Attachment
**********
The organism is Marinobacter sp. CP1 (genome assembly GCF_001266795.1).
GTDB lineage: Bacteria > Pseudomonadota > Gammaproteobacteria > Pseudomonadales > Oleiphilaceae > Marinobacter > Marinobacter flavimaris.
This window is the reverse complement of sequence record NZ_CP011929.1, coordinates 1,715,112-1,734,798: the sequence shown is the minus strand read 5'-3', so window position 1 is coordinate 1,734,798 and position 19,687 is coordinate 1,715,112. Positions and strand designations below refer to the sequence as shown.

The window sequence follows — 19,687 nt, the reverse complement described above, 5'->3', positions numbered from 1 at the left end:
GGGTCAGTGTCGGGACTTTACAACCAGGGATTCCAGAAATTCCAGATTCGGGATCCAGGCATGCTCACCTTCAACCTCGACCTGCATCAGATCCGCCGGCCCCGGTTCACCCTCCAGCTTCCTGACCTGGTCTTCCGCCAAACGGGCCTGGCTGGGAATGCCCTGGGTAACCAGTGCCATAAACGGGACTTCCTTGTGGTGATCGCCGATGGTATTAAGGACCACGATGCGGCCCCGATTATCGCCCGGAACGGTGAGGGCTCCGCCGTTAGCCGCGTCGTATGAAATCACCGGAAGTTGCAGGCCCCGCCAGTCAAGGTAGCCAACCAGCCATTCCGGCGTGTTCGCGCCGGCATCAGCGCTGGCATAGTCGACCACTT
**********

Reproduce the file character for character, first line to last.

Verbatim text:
The organism is Marinobacter sp. CP1 (genome assembly GCF_001266795.1).
GTDB lineage: Bacteria > Pseudomonadota > Gammaproteobacteria > Pseudomonadales > Oleiphilaceae > Marinobacter > Marinobacter flavimaris.
This window is the reverse complement of sequence record NZ_CP011929.1, coordinates 1,715,112-1,734,798: the sequence shown is the minus strand read 5'-3', so window position 1 is coordinate 1,734,798 and position 19,687 is coordinate 1,715,112. Positions and strand designations below refer to the sequence as shown.

The window sequence follows — 19,687 nt, the reverse complement described above, 5'->3', positions numbered from 1 at the left end:
GGGTCAGTGTCGGGACTTTACAACCAGGGATTCCAGAAATTCCAGATTCGGGATCCAGGCATGCTCACCTTCAACCTCGACCTGCATCAGATCCGCCGGCCCCGGTTCACCCTCCAGCTTCCTGACCTGGTCTTCCGCCAAACGGGCCTGGCTGGGAATGCCCTGGGTAACCAGTGCCATAAACGGGACTTCCTTGTGGTGATCGCCGATGGTATTAAGGACCACGATGCGGCCCCGATTATCGCCCGGAACGGTGAGGGCTCCGCCGTTAGCCGCGTCGTATGAAATCACCGGAAGTTGCAGGCCCCGCCAGTCAAGGTAGCCAACCAGCCATTCCGGCGTGTTCGCGCCGGCATCAGCGCTGGCATAGTCGACCACTT